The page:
Armond White loves Resident Evil 5, hates The Master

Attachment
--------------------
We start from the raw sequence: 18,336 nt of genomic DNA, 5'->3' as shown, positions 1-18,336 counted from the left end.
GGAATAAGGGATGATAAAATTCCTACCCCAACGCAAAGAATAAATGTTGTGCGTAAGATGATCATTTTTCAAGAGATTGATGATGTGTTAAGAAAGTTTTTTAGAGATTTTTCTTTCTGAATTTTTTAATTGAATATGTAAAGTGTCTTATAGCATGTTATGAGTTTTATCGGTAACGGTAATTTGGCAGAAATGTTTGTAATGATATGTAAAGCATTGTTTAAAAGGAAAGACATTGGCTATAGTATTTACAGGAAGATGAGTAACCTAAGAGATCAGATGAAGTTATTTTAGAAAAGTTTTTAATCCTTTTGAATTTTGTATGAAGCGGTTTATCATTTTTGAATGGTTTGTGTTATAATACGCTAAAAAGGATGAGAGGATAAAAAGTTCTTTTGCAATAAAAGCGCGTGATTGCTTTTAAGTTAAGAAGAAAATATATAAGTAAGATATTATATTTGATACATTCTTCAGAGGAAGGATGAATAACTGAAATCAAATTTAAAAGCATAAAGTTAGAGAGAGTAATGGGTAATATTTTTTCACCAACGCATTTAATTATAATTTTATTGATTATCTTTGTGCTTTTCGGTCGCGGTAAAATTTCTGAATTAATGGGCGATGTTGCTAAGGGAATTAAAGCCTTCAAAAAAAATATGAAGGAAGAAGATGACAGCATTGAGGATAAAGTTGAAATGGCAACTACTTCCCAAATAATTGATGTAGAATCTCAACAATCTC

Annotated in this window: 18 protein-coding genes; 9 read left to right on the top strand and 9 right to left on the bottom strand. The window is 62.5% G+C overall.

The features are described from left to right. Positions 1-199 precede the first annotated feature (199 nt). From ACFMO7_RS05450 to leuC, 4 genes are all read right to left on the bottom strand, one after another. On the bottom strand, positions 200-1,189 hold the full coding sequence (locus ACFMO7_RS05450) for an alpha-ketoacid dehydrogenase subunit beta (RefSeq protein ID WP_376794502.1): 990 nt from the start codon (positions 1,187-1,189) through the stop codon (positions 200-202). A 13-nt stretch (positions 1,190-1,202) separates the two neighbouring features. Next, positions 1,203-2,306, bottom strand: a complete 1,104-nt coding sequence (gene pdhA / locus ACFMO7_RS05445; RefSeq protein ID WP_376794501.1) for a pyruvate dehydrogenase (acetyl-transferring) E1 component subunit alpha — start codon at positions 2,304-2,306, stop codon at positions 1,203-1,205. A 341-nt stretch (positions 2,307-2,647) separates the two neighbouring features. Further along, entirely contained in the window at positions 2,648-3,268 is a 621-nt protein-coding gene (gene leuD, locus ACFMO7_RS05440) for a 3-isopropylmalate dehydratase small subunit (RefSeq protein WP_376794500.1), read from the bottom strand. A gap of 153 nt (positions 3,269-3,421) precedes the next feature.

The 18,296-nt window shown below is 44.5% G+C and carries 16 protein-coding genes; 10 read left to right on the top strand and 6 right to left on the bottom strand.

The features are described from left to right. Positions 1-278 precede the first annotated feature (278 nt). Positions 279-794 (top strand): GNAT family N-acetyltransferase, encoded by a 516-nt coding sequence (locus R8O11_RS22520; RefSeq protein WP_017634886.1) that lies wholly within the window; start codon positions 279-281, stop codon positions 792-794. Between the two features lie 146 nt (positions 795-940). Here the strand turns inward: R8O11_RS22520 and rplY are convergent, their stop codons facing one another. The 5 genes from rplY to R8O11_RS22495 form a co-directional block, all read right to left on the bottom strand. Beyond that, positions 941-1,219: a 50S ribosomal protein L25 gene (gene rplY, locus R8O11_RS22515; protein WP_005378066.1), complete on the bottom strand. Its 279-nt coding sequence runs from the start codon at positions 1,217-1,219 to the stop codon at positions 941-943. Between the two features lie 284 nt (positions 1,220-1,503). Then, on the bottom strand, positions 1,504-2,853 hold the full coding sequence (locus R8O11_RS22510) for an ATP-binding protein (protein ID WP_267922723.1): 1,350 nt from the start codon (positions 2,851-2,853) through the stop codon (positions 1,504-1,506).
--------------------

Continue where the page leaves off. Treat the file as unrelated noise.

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>Resident Evil: Retribution doesn’t sell “big ideas” or “controversy.” It continues the video-game-based series that Paul W.S. Anderson has assayed three previous times, always growing. Anderson’s taste for the kinetic excitement that gaming has in common with cinema inspires him to turn gaming conventions into idealized pop myths. Serious ideas about our entropic destiny are used to confirm humanity’s positive will as embodied by resilient Alice. This universal lesson opposes The Master’s cynicism in which P.T.’s vague storytelling alludes to notorious religious beliefs then particularizes its “expose” with pessimistic displays of Quell and Dodd’s actorly neuroses. It’s a secularist epic for audiences of the vampire age who don’t believe in religion anyway–there’s no possibility of rebirth or conversion, just suspicions of torture as Dodd manipulates Quell to follow orders and reveal his pain. Yet Alice meets cynicism head on and does spectacular battle with it. That used to be the purpose of movies–at least until the indie era permitted disaffected filmmakers to obfuscate moral predicaments with narcissistic indulgence.